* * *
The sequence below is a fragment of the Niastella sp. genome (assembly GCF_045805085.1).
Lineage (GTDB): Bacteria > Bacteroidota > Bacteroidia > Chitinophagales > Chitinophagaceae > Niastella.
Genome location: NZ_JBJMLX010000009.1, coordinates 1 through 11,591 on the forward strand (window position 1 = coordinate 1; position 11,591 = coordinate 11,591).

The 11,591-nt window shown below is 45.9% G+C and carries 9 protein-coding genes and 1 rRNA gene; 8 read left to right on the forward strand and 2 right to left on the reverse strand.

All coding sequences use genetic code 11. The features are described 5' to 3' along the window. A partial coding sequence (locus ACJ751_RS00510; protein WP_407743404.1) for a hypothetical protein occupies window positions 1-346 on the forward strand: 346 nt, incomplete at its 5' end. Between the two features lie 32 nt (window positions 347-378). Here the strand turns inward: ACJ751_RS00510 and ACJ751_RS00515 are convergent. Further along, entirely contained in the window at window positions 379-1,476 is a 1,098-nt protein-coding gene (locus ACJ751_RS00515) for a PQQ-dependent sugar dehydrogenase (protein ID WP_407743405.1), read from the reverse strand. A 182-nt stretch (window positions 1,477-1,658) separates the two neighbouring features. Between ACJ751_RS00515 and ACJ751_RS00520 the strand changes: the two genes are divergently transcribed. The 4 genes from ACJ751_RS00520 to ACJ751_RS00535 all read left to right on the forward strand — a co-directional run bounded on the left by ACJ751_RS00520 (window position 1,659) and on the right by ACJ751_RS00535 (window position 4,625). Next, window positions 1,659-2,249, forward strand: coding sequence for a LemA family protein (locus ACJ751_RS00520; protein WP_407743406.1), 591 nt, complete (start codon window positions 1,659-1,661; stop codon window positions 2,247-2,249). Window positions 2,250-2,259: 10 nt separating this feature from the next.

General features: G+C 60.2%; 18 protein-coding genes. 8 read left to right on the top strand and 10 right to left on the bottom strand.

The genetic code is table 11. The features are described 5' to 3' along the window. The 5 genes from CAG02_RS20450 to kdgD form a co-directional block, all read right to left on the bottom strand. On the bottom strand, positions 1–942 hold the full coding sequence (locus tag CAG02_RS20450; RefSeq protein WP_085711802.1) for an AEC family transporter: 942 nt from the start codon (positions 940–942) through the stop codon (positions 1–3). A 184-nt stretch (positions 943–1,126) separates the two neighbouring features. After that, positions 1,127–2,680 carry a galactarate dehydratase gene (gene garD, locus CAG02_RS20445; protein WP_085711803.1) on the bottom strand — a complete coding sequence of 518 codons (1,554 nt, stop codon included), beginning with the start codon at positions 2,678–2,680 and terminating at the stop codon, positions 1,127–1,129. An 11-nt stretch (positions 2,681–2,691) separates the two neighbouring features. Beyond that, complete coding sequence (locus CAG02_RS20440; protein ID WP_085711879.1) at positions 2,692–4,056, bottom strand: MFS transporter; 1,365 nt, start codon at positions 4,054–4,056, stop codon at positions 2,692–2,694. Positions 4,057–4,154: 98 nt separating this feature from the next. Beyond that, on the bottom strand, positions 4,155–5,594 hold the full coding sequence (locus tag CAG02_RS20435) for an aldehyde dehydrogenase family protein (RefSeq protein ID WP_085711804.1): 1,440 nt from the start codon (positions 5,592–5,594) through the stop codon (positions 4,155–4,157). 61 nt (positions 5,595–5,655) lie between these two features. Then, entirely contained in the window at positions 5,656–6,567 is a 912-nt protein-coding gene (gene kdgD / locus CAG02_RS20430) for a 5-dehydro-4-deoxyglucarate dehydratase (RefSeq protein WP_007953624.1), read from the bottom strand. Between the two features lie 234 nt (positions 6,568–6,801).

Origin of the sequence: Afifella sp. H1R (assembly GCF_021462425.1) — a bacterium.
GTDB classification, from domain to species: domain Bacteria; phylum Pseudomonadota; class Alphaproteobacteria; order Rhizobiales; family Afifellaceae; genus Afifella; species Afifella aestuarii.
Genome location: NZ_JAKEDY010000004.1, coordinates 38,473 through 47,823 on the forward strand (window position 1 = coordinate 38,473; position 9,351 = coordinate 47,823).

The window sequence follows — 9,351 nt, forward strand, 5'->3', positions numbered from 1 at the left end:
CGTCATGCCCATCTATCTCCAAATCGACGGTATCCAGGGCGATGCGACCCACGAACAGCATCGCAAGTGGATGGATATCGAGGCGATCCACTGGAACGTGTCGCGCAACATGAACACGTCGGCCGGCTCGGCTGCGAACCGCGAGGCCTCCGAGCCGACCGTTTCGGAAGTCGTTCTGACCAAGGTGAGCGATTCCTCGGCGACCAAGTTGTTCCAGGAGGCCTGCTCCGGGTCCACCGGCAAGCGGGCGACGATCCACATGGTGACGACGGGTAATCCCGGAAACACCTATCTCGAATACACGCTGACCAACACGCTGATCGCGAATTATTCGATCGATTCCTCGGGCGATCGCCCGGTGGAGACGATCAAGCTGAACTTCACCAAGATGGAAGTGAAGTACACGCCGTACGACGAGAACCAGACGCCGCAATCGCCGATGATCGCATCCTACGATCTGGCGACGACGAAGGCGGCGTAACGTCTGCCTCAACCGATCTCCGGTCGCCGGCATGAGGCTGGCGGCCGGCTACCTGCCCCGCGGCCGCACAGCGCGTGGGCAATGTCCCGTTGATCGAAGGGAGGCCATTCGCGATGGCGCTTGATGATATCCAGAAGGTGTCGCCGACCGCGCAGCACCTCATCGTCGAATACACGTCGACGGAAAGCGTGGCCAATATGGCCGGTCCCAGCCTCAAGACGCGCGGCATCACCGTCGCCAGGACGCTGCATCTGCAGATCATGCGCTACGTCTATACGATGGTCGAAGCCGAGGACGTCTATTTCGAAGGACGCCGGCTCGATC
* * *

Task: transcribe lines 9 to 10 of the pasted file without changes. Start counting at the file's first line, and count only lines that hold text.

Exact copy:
GTDB classification, from domain to species: domain Bacteria; phylum Pseudomonadota; class Alphaproteobacteria; order Rhizobiales; family Afifellaceae; genus Afifella; species Afifella aestuarii.
Genome location: NZ_JAKEDY010000004.1, coordinates 38,473 through 47,823 on the forward strand (window position 1 = coordinate 38,473; position 9,351 = coordinate 47,823).